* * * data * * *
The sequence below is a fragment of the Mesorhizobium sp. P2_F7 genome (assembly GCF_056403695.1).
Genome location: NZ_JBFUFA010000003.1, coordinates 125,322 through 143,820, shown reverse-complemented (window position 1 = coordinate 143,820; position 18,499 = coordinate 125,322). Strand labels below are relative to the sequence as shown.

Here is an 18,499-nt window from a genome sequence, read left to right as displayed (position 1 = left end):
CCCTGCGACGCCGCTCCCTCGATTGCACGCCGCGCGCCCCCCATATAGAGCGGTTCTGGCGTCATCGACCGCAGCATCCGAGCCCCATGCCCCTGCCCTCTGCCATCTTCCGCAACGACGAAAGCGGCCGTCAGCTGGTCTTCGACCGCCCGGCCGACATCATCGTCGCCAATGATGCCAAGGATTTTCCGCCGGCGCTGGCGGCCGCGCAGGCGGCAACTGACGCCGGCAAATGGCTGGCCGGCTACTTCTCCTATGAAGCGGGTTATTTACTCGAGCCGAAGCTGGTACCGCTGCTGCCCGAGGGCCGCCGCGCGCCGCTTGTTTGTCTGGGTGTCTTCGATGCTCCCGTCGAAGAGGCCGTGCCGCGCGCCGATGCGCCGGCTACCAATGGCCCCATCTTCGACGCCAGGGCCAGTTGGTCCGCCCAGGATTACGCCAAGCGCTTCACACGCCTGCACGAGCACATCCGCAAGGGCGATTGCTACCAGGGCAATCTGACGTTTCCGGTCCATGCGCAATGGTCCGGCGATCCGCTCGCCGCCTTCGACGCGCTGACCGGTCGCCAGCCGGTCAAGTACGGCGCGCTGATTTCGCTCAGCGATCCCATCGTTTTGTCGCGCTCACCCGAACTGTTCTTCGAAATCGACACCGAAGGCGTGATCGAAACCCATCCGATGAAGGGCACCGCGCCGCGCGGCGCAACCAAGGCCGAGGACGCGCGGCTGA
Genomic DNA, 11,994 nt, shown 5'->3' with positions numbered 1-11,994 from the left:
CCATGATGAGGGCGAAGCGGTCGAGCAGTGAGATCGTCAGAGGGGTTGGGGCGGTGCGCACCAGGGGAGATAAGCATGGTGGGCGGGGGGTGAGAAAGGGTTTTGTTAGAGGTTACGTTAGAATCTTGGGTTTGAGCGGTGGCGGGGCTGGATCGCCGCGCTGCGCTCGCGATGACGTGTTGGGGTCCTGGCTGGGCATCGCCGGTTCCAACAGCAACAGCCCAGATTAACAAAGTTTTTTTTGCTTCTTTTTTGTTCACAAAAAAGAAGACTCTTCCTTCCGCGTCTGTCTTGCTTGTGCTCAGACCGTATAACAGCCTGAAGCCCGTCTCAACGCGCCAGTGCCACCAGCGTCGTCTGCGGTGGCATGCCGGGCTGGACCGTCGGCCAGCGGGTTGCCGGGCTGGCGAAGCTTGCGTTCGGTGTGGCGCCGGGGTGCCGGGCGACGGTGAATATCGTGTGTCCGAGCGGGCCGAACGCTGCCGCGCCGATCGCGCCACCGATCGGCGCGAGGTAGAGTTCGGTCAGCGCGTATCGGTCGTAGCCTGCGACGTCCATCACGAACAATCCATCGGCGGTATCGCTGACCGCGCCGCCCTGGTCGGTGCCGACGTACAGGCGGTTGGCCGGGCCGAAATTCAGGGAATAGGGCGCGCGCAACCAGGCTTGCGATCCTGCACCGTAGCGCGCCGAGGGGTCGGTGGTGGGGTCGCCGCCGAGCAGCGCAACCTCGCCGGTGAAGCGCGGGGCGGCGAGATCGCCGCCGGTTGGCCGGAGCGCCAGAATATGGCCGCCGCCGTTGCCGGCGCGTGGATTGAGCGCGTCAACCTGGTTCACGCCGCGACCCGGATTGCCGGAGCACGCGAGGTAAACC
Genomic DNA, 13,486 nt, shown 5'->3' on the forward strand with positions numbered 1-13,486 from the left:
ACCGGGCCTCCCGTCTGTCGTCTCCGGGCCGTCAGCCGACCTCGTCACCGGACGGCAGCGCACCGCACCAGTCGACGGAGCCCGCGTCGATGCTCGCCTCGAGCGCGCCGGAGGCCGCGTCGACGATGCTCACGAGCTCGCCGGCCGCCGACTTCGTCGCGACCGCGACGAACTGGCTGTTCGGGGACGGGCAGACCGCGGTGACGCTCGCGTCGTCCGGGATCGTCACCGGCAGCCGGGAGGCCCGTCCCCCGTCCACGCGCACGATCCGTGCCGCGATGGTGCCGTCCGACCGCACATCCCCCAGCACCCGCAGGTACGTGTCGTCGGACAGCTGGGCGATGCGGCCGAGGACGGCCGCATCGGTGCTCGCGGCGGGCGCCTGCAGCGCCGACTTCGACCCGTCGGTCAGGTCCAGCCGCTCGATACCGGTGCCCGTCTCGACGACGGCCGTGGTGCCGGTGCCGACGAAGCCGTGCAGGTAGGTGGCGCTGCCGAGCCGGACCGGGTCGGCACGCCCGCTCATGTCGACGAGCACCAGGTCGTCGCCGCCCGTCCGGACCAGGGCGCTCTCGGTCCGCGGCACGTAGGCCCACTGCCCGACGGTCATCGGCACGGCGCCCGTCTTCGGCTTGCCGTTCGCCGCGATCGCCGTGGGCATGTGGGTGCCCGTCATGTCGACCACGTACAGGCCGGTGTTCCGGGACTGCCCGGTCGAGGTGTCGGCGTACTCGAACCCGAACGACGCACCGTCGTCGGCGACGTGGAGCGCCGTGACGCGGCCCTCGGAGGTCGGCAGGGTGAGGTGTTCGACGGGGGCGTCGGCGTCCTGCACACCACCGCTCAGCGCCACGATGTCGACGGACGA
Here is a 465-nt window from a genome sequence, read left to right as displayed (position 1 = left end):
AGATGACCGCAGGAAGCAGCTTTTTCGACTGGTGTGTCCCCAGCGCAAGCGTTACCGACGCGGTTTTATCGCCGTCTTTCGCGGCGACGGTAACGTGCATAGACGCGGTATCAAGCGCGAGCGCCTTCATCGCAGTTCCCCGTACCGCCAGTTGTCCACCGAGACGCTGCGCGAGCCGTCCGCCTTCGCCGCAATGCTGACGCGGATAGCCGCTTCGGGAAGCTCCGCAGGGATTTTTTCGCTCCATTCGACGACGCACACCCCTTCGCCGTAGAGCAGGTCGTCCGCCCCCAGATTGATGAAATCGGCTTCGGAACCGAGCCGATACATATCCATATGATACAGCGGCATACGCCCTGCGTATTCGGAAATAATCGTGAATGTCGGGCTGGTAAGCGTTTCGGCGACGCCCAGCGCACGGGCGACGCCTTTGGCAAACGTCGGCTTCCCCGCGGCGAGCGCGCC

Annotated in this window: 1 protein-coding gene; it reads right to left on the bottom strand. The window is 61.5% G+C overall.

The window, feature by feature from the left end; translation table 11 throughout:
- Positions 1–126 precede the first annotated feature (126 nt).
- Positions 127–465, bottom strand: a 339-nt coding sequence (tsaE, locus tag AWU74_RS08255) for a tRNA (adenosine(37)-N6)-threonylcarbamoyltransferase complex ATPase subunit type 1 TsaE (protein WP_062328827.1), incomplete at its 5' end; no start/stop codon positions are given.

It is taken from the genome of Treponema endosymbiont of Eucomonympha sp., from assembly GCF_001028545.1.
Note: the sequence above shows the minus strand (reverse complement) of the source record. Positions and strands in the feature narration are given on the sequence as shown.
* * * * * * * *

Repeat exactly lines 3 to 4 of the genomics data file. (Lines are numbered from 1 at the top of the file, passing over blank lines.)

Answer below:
Here is an 18,499-nt window from a genome sequence, read left to right as displayed (position 1 = left end):
CCCTGCGACGCCGCTCCCTCGATTGCACGCCGCGCGCCCCCCATATAGAGCGGTTCTGGCGTCATCGACCGCAGCATCCGAGCCCCATGCCCCTGCCCTCTGCCATCTTCCGCAACGACGAAAGCGGCCGTCAGCTGGTCTTCGACCGCCCGGCCGACATCATCGTCGCCAATGATGCCAAGGATTTTCCGCCGGCGCTGGCGGCCGCGCAGGCGGCAACTGACGCCGGCAAATGGCTGGCCGGCTACTTCTCCTATGAAGCGGGTTATTTACTCGAGCCGAAGCTGGTACCGCTGCTGCCCGAGGGCCGCCGCGCGCCGCTTGTTTGTCTGGGTGTCTTCGATGCTCCCGTCGAAGAGGCCGTGCCGCGCGCCGATGCGCCGGCTACCAATGGCCCCATCTTCGACGCCAGGGCCAGTTGGTCCGCCCAGGATTACGCCAAGCGCTTCACACGCCTGCACGAGCACATCCGCAAGGGCGATTGCTACCAGGGCAATCTGACGTTTCCGGTCCATGCGCAATGGTCCGGCGATCCGCTCGCCGCCTTCGACGCGCTGACCGGTCGCCAGCCGGTCAAGTACGGCGCGCTGATTTCGCTCAGCGATCCCATCGTTTTGTCGCGCTCACCCGAACTGTTCTTCGAAATCGACACCGAAGGCGTGATCGAAACCCATCCGATGAAGGGCACCGCGCCGCGCGGCGCAACCAAGGCCGAGGACGCGCGGCTGA